Shakespeare Pick and (re)Mix (Queensland Shakespeare Ensemble)
October 14 – 21
Macbeth, Hamlet, Romeo and Juliet walk into a bar… but only grouping gets to stay. Last week the great Dane’s play-within-a-play persuasion saw Fringe Brisbane audiences experiencing the hijinks of a bite-sized “Hamlet”, however, in the second outing of Queensland Shakespeare Ensemble’s “Shakespeare Pick and (re)Mix”, it is the Bard’s best (and well known) story of woe that is to be the 30 minutes or so traffic of the stage.
A half-hour tragedy obviously requires a lot of cuts, which occur mostly in exposition. In Rob Pensalfini’s adaption of “Romeo and Juliet”, there is still a Queen Mab mention and a more straight-talking balcony scene thanks to Leah Fitzgerald Quinn’s forthright representation of the only daughter of the never seen Lord Capulet. The play’s iconic lines are also all still there, with a deliberate play up of their bawdiness in any other part belonging to a man et al mentions. While she does double duty as the Prince of Cats Tybalt, Rebecca Murphy is brilliant as Juliet’s maternal servant nurse, obviously fond of talking at length and lewd in her references to love. And Rebekah Schmidt gives us an especially spirited ‘can I get an Amen’ Friar Lawrence, in addition to taking on role as the quick-witted Mercutio.
“Gallop apace, you fiery-footed steeds,” Juliet implores in impatient wait for night to fall so that she can celebrate her wedding night with Romeo (Dudley Powell). The almost aside quote is particularly apt for inclusion in this drastically cut-down version of the classic of the English cannon, as it captures the approach fostered by Rebecca Murphy’s detailed direction. Things are sometimes quite frenzied as players swap in and out of roles, which even sees Fitzgerald Quinn’s switching from Juliet to then become Romeo’s manservant Balthazar to tell him of Juliet’s supposed death and offer to sell him some poison so that he can join Juliet in death in the Capulets’ burial vault. And the energy then crescendos theatre sports style as encores see the ensemble t giving us the story in three and then one minute tellings, to end in a hilarious triumph.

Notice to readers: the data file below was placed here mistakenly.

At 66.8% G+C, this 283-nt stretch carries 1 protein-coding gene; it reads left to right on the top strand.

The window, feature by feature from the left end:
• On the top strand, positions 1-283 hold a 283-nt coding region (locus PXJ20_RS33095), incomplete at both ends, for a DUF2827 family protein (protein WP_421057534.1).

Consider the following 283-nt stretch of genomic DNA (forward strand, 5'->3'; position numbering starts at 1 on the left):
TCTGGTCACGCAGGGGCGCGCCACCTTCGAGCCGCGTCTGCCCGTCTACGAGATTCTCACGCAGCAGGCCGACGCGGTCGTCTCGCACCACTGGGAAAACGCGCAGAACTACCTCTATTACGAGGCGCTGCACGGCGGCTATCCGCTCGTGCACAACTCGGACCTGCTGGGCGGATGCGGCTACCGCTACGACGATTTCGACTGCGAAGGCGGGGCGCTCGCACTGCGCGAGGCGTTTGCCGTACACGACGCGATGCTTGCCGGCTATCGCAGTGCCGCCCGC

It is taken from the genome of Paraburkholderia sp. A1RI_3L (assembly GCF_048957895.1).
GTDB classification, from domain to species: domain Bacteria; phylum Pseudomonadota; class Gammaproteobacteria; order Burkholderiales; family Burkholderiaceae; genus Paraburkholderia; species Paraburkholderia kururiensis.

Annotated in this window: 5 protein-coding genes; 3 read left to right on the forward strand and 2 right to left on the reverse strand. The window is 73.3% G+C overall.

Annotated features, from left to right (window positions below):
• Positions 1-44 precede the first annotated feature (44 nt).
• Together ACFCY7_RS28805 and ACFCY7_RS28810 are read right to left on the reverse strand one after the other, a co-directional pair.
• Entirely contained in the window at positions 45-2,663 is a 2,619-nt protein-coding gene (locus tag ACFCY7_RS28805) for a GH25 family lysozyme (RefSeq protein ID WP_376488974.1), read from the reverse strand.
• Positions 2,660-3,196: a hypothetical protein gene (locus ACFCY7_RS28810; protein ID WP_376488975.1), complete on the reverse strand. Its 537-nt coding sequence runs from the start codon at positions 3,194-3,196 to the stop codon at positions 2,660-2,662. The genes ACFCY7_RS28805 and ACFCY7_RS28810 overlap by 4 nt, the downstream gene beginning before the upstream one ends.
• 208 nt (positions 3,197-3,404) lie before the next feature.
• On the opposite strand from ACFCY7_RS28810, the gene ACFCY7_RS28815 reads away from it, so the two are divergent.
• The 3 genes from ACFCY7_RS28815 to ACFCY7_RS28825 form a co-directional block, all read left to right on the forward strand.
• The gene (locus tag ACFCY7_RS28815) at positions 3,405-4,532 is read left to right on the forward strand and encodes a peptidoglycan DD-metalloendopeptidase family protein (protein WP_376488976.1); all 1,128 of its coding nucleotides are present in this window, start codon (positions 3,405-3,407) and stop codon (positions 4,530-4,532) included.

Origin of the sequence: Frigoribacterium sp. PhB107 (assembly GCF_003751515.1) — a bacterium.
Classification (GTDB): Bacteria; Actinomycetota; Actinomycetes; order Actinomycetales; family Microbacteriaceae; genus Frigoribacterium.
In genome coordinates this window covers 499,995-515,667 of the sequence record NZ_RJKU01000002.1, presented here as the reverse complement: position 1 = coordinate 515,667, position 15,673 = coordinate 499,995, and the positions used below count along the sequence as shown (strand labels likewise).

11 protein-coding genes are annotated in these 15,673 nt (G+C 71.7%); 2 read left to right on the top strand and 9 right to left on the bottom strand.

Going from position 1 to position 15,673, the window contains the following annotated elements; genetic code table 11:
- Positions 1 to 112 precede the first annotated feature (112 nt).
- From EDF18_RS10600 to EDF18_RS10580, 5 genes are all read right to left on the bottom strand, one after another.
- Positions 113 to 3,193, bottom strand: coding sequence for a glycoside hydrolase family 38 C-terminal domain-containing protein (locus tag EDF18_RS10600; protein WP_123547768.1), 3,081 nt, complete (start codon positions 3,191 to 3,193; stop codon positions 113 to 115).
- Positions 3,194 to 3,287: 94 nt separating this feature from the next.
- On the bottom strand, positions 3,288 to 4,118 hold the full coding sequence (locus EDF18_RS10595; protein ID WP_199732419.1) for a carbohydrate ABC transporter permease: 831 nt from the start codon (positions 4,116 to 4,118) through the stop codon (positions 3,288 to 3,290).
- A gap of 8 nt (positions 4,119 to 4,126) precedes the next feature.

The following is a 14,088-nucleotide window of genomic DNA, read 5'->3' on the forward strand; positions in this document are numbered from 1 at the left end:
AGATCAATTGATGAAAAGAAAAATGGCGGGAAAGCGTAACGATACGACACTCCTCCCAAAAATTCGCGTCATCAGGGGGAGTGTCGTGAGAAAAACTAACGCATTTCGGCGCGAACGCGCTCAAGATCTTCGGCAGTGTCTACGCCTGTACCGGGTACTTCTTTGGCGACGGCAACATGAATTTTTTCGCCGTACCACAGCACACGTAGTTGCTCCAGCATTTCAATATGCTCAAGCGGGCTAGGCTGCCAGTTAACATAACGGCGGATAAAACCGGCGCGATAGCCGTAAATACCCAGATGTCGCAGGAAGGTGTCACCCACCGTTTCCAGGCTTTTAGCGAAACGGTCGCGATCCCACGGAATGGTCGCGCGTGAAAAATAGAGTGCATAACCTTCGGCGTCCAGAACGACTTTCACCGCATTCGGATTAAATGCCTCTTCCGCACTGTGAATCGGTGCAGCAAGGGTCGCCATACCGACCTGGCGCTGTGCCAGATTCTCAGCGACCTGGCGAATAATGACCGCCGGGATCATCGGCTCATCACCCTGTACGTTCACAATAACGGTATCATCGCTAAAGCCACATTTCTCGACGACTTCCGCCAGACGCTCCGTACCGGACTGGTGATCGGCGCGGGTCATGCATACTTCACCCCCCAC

At show’s start, the audience is divided down the middle and allocated in allegiance to either Capulet or Montague, to cheer jeer and alike in response to on stage interactions between the two feuding Verona families. The result is lots of fun with literal “he’s behind you” and “look over there” type pantomime moments, as Elizabethan audience engagement would likely have been at the time of the play’s first presentation at The Globe … not to mention the cross dressing of Powell as Lady Capulet, costume malfunctions and all. Audience involvement is also easily integrated through volunteer participation in the story’s iconic masquerade ball dance, with musical accompaniment from Liliana Macarone and Angus Thorburn.
All elements combine to make this “Romeo and Juliet” a very accessible bite-sized way into Shakespeare’s work. It’s all lots of fun and doesn’t take itself too seriously. It does, however, leave you wanting to see how the other options would have been handled and hope that though the QSE’s 2022 Fringe Brisbane run is over, we will hopefully see the show back again sometime in the future. In meantime, there always the Ensemble’s production on the Scottish play coming next month.